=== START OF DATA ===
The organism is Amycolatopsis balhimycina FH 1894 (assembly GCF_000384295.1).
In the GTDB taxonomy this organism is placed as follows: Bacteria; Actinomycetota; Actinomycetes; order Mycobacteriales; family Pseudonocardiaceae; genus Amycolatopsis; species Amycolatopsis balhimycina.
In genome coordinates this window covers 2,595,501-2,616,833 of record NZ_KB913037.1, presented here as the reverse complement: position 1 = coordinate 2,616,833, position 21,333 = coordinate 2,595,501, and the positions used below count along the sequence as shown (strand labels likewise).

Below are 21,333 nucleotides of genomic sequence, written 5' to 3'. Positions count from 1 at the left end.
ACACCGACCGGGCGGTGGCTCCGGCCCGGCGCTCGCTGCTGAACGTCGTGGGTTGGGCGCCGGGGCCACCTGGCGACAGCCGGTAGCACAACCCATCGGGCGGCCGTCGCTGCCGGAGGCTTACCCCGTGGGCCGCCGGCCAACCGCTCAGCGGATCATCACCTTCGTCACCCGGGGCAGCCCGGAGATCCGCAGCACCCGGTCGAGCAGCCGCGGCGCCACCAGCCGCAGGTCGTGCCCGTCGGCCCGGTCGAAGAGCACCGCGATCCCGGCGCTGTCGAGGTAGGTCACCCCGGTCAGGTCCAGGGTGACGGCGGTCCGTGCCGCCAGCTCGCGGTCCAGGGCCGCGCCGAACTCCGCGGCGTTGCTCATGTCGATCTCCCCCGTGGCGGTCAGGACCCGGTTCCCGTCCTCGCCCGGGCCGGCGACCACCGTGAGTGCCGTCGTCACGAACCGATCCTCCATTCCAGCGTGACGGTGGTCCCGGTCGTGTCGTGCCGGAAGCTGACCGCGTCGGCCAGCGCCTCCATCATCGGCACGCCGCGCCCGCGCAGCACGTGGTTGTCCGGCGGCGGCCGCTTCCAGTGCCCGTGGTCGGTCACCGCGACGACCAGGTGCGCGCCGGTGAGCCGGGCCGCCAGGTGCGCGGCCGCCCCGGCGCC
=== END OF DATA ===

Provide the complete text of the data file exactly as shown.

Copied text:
The organism is Amycolatopsis balhimycina FH 1894 (assembly GCF_000384295.1).
In the GTDB taxonomy this organism is placed as follows: Bacteria; Actinomycetota; Actinomycetes; order Mycobacteriales; family Pseudonocardiaceae; genus Amycolatopsis; species Amycolatopsis balhimycina.
In genome coordinates this window covers 2,595,501-2,616,833 of record NZ_KB913037.1, presented here as the reverse complement: position 1 = coordinate 2,616,833, position 21,333 = coordinate 2,595,501, and the positions used below count along the sequence as shown (strand labels likewise).

Below are 21,333 nucleotides of genomic sequence, written 5' to 3'. Positions count from 1 at the left end.
ACACCGACCGGGCGGTGGCTCCGGCCCGGCGCTCGCTGCTGAACGTCGTGGGTTGGGCGCCGGGGCCACCTGGCGACAGCCGGTAGCACAACCCATCGGGCGGCCGTCGCTGCCGGAGGCTTACCCCGTGGGCCGCCGGCCAACCGCTCAGCGGATCATCACCTTCGTCACCCGGGGCAGCCCGGAGATCCGCAGCACCCGGTCGAGCAGCCGCGGCGCCACCAGCCGCAGGTCGTGCCCGTCGGCCCGGTCGAAGAGCACCGCGATCCCGGCGCTGTCGAGGTAGGTCACCCCGGTCAGGTCCAGGGTGACGGCGGTCCGTGCCGCCAGCTCGCGGTCCAGGGCCGCGCCGAACTCCGCGGCGTTGCTCATGTCGATCTCCCCCGTGGCGGTCAGGACCCGGTTCCCGTCCTCGCCCGGGCCGGCGACCACCGTGAGTGCCGTCGTCACGAACCGATCCTCCATTCCAGCGTGACGGTGGTCCCGGTCGTGTCGTGCCGGAAGCTGACCGCGTCGGCCAGCGCCTCCATCATCGGCACGCCGCGCCCGCGCAGCACGTGGTTGTCCGGCGGCGGCCGCTTCCAGTGCCCGTGGTCGGTCACCGCGACGACCAGGTGCGCGCCGGTGAGCCGGGCCGCCAGGTGCGCGGCCGCCCCGGCGCC